Blondell hauls Turner like pack gear going into combat. Whatever credit goes to the younger star (LT billed first) is thanks in large part to Blondell making sure Turner registers well. Did JB get instruct to mentor LT onscreen and off? Blondell by 1939 comes off suddenly like a character actress, as if pre-code golddigging had been done by someone else. A lot of veterans were hired by MGM, and elsewhere, to prop up fresher talent. It was work, if not work in a center ring. Aging often meant having to punt for benefit of newcomers. Others of greater experience surround putative star that was Lana Turner: Wallace Ford as a Walter Winchell-inspired columnist who, like WW, used to be in vaudeville, Jimmy Conlin a street vendor with unexpected edge, various others. If vaudeville was dead by 1940, then loads of its baggage got buried in movies, where vet talent was seen constantly in parts big and small. Then too there was radio, plus presentation houses still tendering vaude as though times had not changed at all. Work was never so plentiful for lots of performing folk, and they didn't have to catch trains or live in dingy boarding houses to get it. Most were fed up on the gypsy life anyway. Finish of the per se vaudeville era might have been the best thing that could happen for them. Two Girls On Broadway is available on a nice DVD from Warner Archive.

Tuesday, December 04, 2018

Von and Lorre Loose On The Riviera

Villainy Prevails in I Was An Adventuress (1940)

Erich von Stroheim and Peter Lorre grazing on pre-war Euro playgrounds, thief assist supplied by Vera Zorina, that odd footnote who sniffed stardom and later did weeks on For Whom The Bell Tolls location before being snatched back and replaced by Ingrid Bergman. Zorina, she went mostly by surname alone, had ballet for a specialty. Critics felt she did that better than acting, less of them noting Zorina as voluptuous beyond norm of toe dancers. From Swan Lake in I Was An Adventuress to That Old Black Magic for Star-Spangled Rhythm was proof of Zorina range, latter a hotsy highlight of which servicemen got an unexpurgated version that lit camp and frontline shows. 16mm prints survive and it's a wow, making me wonder what else studios heated up for exclusive military play. I Was An Adventuress has Zorina and Richard Greene top-billed, a laugh on reality of Stroheim and Lorre being who we're there to see, but 1940 didn't necessarily see things our way. Greene was after all listed over Basil Rathbone in Hound Of The Baskervilles, and to Fox seemed a next Tyrone Power. Fail at that seems predetermined in hindsight, but less appealing players than Greene did make stardom grade. Modern preference goes to odd ducks Stroheim/Lorre, and whatever the cast placement, these two dominate whole of I Was An Adventuress, Zorina and Greene reduced to same sort of romantic distraction that took our minds but momentarily off Laurel and Hardy in any half-dozen of the team's comedy features.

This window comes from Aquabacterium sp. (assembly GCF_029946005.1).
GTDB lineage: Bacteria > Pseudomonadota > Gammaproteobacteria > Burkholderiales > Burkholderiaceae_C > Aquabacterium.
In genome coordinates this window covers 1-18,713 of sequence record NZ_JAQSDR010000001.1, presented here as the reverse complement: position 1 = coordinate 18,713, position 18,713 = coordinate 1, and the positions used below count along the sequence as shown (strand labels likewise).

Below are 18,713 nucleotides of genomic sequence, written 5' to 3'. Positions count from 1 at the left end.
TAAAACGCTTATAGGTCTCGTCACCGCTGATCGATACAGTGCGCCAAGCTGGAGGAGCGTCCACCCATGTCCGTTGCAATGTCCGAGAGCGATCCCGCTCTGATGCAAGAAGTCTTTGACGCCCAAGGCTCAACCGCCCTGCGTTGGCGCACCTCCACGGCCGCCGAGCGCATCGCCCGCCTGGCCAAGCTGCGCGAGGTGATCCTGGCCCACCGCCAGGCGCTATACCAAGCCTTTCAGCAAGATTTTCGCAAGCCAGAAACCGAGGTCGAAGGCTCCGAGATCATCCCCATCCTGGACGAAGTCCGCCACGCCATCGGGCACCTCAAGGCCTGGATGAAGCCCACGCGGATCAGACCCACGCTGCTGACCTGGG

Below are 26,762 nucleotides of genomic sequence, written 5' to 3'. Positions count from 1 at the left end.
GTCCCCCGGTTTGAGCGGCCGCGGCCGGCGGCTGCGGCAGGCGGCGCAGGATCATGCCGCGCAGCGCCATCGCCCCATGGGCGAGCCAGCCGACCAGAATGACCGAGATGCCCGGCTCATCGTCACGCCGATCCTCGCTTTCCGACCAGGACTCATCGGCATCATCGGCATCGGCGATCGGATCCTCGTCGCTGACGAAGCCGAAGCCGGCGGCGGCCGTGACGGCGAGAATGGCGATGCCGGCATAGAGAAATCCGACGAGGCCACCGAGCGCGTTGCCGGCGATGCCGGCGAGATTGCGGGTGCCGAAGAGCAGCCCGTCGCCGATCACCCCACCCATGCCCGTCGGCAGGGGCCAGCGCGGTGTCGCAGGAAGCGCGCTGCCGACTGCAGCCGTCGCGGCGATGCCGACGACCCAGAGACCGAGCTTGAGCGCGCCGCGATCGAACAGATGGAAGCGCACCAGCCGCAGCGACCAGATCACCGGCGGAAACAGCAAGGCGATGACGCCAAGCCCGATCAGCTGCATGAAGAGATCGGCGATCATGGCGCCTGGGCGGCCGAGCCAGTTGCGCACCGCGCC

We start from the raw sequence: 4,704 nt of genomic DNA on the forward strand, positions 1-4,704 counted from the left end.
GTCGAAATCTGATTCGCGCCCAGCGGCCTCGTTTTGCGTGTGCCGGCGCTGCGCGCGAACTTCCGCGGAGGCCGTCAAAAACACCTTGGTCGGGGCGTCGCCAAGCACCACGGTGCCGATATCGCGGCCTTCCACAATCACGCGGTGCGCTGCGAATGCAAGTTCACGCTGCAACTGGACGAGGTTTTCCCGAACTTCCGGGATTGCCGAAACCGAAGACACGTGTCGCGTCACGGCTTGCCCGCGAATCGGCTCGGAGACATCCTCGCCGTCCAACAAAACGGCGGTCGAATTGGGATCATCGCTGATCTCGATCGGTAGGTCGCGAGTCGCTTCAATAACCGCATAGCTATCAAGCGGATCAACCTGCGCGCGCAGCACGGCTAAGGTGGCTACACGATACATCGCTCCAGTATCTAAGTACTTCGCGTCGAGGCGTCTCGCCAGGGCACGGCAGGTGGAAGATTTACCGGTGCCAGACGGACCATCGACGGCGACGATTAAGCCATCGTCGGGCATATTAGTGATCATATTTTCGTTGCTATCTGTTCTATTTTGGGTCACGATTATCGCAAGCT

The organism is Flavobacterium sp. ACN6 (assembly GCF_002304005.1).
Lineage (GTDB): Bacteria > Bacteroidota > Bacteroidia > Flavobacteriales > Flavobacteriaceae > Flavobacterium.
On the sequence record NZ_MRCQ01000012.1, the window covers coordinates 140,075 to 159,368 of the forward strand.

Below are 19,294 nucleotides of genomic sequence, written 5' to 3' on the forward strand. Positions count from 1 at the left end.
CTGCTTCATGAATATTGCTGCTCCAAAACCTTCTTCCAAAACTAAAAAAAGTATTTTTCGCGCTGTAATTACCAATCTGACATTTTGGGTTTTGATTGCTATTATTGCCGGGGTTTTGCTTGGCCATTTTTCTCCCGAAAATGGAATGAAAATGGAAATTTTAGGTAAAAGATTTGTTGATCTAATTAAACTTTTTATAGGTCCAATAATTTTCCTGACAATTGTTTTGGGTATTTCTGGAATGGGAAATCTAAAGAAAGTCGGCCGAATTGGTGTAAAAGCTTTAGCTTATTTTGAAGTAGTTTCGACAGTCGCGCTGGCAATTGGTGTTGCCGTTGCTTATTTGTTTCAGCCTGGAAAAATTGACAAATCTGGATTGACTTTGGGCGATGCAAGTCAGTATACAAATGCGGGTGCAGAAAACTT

Von is especially resplendent here. I recognized some of the wardrobe as his own. And the bamboo cane. How much of  wardrobe do you suppose he had to pawn? The 30's had been cruelly lean. Pals at MGM even took up a collection so Von and family could have a decent Christmas. Most of them remembered what it was like to be on your uppers. Stroheim could look elegant perched in a junkyard. Most of his vehicles of late had been just that, with remarkable exception of Grande Illusion. Maybe that one got him the job on I Was An Adventuress. He hadn't been in surroundings rich as this for a long time. It warms the heart to see Von so featured and free with tricks we love him for. There's the head slung-back to down a drink, done twice in case we blinked or were out to smoke. Apropos of nothing is EvS snipping threads from frayed cuffs with a microscopic pair of scissors while seated on a cafe terrace. Bless director Gregory Ratoff for shooting that, and Darryl Zanuck for leaving it in. I'll never call Ratoff a suck-up hack again. Stroheim had the gift of charm plus menace. That last being always an aspect of his screen persona may be what kept Von from getting more, or at least regular, work. He was dangerous in a best of circumstance, not congenial to comedy or anywhere he could not be at least part-sinister. Stroheim was object lesson for a frightened town, his balloon pumped too much, flown too high, then popped for all to see and take object lesson from. To extend him charity was to buy insurance that maybe his fate wouldn't be yours. No wonder the MGM holiday card, with cash, had so many names affixed. I Was An Adventuress is available on Fox On-Demand DVD and looks fine.

Thursday, November 29, 2018

A Striking 50's Club Scene

 This Could Be The Night (1957)  Pleases In B/W Scope